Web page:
Answering an inner call. The longing that brought us to Concord in the first place burns within us still: the hope for a world where the nonviolent option is the default, with the follow-on call: translate this into reality with creativity and relentless persistence. Throughout our time together last weekend, we mulled on this question: “Where will this desire and call take us now?”
Getting outside the normal routine of life so something new can happen. The work for nonviolent change means peeling away the scripts, patterns and habits of domination and violence with which we have been formed. This was symbolized by some of us dropping what we were doing in the rest of our lives and gathering to see a new way forward together. This is true for us as individuals, but it is the vocation of social movements to do this for one’s society. Nuremberg Actions did this by rising from the ashes of the violence of September 1987 to build an enormously powerful campaign, with trains being blocked on a virtually daily basis for several years. The Occupy movement could glean much wisdom from the travails and triumphs of this multi-year effort.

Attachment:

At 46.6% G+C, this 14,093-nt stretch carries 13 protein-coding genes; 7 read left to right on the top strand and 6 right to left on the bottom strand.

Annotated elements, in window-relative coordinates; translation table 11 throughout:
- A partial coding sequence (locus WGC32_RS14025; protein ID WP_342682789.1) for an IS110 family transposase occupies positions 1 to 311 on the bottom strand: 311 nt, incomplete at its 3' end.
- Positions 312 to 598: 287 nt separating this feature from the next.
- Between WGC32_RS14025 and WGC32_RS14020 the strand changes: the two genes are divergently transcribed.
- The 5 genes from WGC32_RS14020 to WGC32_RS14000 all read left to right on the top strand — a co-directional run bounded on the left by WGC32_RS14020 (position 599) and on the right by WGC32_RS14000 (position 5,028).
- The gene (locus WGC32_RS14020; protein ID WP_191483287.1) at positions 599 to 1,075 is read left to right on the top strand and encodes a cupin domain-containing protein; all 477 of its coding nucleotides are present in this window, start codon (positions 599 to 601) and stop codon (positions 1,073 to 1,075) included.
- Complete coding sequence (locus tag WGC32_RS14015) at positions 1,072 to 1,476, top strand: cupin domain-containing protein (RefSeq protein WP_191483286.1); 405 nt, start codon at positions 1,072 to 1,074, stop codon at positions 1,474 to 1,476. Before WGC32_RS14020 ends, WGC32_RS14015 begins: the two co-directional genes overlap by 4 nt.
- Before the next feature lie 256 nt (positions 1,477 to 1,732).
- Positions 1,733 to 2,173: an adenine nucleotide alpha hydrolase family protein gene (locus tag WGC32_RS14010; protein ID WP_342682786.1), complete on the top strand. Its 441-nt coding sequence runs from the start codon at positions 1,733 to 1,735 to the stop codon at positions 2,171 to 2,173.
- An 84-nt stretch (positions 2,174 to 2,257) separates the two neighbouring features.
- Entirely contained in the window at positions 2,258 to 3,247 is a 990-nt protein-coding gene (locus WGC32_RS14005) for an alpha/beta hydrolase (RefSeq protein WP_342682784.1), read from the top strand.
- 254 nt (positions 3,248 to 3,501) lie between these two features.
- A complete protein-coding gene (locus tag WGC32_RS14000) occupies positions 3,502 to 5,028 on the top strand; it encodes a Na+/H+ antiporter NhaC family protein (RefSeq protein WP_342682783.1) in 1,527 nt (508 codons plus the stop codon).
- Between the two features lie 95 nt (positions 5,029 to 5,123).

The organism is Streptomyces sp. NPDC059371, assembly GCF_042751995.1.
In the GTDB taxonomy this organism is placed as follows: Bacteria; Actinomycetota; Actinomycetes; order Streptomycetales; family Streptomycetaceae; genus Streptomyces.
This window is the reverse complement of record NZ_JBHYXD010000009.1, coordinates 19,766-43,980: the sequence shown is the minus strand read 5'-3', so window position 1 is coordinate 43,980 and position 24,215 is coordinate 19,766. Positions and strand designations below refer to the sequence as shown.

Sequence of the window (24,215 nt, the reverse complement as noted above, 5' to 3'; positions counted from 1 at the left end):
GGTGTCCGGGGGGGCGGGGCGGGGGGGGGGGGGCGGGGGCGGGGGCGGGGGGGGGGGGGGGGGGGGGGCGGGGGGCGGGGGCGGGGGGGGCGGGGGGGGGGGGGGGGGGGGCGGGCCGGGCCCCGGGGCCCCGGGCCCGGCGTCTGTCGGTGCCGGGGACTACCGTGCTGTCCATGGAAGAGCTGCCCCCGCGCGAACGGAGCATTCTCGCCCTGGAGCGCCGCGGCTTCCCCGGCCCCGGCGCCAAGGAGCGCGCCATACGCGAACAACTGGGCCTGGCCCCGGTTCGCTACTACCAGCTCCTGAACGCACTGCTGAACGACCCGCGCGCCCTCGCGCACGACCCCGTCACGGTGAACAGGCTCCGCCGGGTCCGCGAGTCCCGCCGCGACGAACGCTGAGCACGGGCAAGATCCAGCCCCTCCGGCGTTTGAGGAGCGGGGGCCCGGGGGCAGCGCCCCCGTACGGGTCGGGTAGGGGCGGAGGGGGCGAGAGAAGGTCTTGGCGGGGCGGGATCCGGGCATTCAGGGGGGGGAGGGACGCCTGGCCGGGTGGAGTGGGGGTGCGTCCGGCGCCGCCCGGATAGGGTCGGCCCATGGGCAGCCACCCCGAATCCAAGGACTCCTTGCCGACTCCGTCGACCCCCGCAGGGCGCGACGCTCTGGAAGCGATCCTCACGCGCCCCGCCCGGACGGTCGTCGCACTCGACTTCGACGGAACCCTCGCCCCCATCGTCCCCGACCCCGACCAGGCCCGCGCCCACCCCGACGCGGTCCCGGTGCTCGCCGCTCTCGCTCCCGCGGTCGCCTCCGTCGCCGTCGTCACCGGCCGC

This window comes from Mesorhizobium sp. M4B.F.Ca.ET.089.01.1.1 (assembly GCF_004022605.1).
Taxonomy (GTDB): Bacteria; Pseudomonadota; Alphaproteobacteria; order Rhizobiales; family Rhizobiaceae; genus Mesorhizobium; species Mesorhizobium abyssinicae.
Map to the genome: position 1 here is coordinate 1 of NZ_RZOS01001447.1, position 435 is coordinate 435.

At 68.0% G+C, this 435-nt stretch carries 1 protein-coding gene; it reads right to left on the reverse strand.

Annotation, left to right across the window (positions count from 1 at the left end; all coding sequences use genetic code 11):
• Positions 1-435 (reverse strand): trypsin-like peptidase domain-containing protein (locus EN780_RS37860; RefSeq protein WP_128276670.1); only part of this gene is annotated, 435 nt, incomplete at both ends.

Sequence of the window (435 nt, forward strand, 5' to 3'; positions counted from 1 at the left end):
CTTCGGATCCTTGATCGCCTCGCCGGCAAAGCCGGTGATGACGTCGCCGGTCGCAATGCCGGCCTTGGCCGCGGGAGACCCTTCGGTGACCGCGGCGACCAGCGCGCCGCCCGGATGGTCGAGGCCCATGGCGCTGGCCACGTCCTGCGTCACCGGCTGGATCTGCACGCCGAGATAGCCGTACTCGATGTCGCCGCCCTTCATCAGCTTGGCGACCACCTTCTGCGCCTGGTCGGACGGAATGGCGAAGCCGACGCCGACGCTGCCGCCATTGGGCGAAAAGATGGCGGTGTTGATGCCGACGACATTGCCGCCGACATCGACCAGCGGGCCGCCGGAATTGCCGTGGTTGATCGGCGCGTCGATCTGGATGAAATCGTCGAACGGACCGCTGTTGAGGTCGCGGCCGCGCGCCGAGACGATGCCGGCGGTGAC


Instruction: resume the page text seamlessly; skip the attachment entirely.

All of these dimensions of pilgrimage crystalized in two images last Saturday. First, Brian Willson, standing on his two artificial legs, erupting in dance as one of the musicians leads the gathering in song. Second, the sacred journey we made from the rally site to the tracks where Brian was run down all those years ago. Poignant. Heartfelt. But also a moment of recommitment in a world where people are being run down by the train of history — now, often, in the guise of drones — throughout the world. At this hauntingly abysmal place, the energy of connection and potential and new action hummed through us, with most of us sensing that the next pilgrimage is just ahead.
A special note of gratitude to Sherri Maurin, Mark Coplan, and David Hartsough for organizing this event, and to the 41 Nuremberg Action people who have passed on since September 1, 1987.